BERLIN -- Germany's highest court on Tuesday rejected complaints against curfews and other restrictions imposed by federal legislation earlier this year in areas where the coronavirus was spreading quickly — a decision that could help the country's leaders as they struggle to tackle a sharp rise in infections.
The ruling from the Federal Constitutional Court came hours before outgoing Chancellor Angela Merkel and her designated successor, Olaf Scholz, planned to hold talks on the situation with the country's 16 state governors.
There has been a string of calls from experts and politicians for tougher restrictions, but Germany's federal structure and the transition from Merkel's national government to a new one under Scholz have slowed decision-making.
The court found that the most controversial measures contained in the federal “emergency brake” legislation that was in place from April until the end of June were in line with the constitution. Those included a 10 p.m.-5 a.m. curfew and school closures in areas with high coronavirus infection rates.
The legislation to apply measures consistently in areas with high infection rates during Germany's last major COVID-19 wave was intended to end a patchwork of measures that has often characterized Germany's pandemic response.
The ruling fueled calls for a new round of coordinated action, following separate moves by many states to tighten their rules.
“We now need an emergency brake that works nationwide under rules that are uniform and that people can understand,” Merkel's chief of staff, Helge Braun, told the dpa news agency. “The verdict makes clear that binding uniform action in the corona crisis is possible. And I would add that in the current, difficult situation it is also necessary.”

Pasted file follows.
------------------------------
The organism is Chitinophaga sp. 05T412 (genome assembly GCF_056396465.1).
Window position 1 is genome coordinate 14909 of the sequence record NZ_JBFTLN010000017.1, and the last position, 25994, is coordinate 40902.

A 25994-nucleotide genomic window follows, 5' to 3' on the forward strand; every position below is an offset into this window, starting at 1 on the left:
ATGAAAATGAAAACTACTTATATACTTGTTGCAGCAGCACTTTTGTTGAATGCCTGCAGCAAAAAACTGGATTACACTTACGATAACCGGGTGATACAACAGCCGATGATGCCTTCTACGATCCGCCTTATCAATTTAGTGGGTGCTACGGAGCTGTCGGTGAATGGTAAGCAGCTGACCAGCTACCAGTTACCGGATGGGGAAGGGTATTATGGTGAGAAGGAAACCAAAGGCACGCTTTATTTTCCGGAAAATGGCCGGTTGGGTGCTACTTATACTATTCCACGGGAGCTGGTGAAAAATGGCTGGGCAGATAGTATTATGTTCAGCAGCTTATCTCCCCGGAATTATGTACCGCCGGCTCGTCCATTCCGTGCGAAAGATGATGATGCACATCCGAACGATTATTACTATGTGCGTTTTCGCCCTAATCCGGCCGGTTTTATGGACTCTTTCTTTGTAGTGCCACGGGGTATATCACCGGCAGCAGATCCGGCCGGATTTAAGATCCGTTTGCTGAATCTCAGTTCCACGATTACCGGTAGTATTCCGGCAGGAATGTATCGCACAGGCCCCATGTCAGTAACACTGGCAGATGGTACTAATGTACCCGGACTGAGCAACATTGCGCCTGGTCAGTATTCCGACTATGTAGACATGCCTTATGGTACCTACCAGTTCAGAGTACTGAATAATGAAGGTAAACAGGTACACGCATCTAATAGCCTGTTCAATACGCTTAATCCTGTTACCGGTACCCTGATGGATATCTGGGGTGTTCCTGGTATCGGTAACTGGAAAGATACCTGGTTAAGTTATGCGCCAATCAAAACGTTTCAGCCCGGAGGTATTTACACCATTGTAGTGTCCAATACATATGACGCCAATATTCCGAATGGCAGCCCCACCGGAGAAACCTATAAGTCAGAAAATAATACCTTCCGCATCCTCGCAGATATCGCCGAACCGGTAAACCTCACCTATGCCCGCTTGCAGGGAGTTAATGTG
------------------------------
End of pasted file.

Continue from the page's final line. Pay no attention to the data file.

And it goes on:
New infections have soared in recent weeks in the European Union's most populous country — particularly in the east and south, with hospitals there already transferring intensive care patients to other parts of Germany. They have hit levels much higher than those the country saw earlier this year, though many more Germans are vaccinated now than they were then.
On Tuesday, the country's seven-day infection rate dipped for the first time in over three weeks but, at 452.2 new cases per 100,000 residents, was only just short of Monday's record of 452.4. The country's disease control center, the Robert Koch Institute, said 45,753 cases were reported over the past 24 hours. Another 388 deaths were recorded, bringing Germany's total so far to 101,344.
At least 68.4% of the population of 83 million is now fully vaccinated, but that's below the 75% minimum threshold hoped for by the government.
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